Imagine a job that doesn’t stress you out. Imagine a gig where people are almost always nice to you and they appreciate everything that you do for them. Now imagine leaving work each week, paycheck in hand and not wanting to scream at your boss or threaten to quit every five minutes.
Yes, there are jobs out there that don’t require you to rescue anyone from a burning building or even save the country. There are jobs where people ask your advice and don’t scream and yell at you for suggesting they buy a bigger size dress, jobs at which nobody accuses you of stealing their money.
High stress jobs such as police officer and politician can take a toll on your health and relationships.
Psychology Today magazine reported that the stress that police officers face includes dealing with children and women who have been abused, which takes a toll. And because of “the stigma they face from peers and superiors, police officers are reluctant to come forward because they also fear losing their jobs. When a police officer admits to needing psychological help, they are at risk of having their badges and guns taken away: They could be a threat to themselves and to others.”
Kelly London joined the California Highway Patrol after graduating from San Diego State University in 1999 and was an officer for a decade before she quit and took a job in a museum in Los Angeles. “The stress was killing me, and I couldn’t have a relationship because of the stress,” she said. “Finally after an especially horrific (car) accident I resigned. It took me two years to start looking for another job and I found one where I can help people enjoy the finer things in life. Cops have the hardest jobs in the world. I’m not sure if the public understands that.”
Recently the Bureau of Labor Statistics, Forbes magazine and CareerCast, a career information and job listing website based in Carlsbad, put together lists of the top stress-free careers. While none of these jobs are guaranteed to be completely stress-free, they are less nerve-racking than say flying a jetliner or performing heart transplants.
The number one job that made all of the lists is an audiologist, with a median salary of $79,000. Audiologists work with people with hearing issues. A master’s degree in audiology or a clinical doctoral degree is required to perform this quiet career.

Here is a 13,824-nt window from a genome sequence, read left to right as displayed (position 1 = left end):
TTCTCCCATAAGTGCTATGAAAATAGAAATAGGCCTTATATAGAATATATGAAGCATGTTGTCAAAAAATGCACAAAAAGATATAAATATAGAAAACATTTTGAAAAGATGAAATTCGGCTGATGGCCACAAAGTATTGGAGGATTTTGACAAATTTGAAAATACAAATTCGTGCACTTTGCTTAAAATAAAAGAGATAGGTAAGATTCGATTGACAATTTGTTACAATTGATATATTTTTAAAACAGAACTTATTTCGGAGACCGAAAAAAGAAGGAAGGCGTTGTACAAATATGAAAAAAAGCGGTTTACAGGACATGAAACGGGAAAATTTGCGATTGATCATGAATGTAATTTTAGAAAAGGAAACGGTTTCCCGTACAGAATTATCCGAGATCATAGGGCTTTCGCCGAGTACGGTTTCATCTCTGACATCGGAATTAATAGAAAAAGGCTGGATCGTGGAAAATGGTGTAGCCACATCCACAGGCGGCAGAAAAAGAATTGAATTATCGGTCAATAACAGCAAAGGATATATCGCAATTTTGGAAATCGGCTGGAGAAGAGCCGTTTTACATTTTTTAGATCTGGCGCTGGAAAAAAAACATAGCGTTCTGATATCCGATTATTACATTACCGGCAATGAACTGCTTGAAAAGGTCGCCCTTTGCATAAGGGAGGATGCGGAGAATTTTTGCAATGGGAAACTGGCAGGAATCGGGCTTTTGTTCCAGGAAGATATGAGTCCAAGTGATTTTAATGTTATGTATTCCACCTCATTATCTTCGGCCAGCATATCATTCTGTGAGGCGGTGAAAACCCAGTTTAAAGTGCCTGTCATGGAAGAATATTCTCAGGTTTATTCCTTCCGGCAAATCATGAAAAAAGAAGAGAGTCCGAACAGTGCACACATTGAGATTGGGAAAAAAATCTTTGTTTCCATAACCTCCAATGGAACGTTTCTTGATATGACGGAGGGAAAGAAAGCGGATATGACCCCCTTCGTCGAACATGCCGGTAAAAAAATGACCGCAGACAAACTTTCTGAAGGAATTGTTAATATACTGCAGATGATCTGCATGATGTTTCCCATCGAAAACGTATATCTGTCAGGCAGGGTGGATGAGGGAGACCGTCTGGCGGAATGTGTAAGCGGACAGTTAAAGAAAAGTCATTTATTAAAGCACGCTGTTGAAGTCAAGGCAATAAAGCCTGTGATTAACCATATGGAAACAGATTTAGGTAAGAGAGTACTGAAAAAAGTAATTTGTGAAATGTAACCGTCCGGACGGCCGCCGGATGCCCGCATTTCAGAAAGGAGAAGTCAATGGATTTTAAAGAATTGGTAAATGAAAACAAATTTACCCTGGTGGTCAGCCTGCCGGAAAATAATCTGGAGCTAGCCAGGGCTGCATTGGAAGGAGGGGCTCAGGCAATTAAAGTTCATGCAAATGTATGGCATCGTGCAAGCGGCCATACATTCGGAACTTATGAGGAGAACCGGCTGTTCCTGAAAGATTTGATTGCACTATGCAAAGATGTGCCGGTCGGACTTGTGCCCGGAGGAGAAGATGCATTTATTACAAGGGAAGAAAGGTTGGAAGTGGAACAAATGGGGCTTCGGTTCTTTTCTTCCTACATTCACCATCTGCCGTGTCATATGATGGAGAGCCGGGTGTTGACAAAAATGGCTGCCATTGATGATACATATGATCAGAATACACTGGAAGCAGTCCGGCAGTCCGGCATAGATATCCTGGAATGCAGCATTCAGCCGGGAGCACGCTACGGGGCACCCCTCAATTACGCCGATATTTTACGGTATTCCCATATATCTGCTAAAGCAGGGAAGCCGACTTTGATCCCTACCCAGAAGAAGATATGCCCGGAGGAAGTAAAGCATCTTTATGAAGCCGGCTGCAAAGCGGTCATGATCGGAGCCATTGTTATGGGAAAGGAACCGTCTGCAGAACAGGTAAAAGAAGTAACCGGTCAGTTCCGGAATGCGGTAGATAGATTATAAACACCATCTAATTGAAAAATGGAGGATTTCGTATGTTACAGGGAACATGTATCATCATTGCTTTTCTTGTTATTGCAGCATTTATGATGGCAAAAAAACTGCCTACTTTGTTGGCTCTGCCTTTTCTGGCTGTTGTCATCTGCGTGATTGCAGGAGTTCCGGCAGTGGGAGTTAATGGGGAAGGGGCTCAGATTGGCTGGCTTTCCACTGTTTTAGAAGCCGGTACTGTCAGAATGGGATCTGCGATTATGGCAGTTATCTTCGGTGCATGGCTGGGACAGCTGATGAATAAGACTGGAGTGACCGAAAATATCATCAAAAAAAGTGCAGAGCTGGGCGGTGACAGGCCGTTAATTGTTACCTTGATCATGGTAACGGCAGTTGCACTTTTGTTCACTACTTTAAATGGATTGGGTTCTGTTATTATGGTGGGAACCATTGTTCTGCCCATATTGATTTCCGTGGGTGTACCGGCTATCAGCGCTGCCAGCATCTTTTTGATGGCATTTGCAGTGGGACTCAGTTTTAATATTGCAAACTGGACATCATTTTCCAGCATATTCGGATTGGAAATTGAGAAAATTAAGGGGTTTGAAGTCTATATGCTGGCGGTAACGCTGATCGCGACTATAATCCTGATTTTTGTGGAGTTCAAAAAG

Another job that all of the lists agree on as one of the least stressful are hair stylists (median salary is $24,000) although mixing the wrong chemical can turn a client’s hair orange instead of blonde, so maybe there’s a little stress in this hair-curling career.
Jeweler ranked number three on the list. Outside of the fear of being robbed by diamond thieves, this gig with a median salary of $35,000 sounds pretty relaxing.
Dietitian or nutritionist is another stress-less gig with a median salary of $55,000. Carmen Villegas, a nutritionist in a doctor’s office in Carlsbad, says that people are usually happy to see her. “More often than not my clients are asking me to help them be healthier, and they are happy to listen to me,” she said. “Sometimes they balk at eating healthier, but we can usually work something out. My job isn’t stress-free but it’s a lot less stressful and rewarding than most other jobs in healthcare.”
Librarian made it in all of the lists as well. “My job is pretty relaxing,” laughed Theresa Hartland as she stacked books at the Huntington Beach Library. “I love working with the children the best. They are so excited to be read to, and when I suggest a book that changes a young person’s life that makes up for any stress of the job.”
While the job itself is slightly laid-back, the education for the career of a librarian is tougher than trying to understand the Dewey Decimal System. (Look it up kids.) Most professional-level library positions require masters in library or information science, also known as an M.L.S. The median salary for this bookish job is $55,000.
Librarians don’t just stamp your books or collect your overdue fines, they promote workshops, run literacy programs, and organize community events.
“Libraries have changed and so have librarians,” said Sally Michaels, a retired librarian from El Cajon. “People can find a lot of information online but they still come to the library. It was the best and only job I ever had.”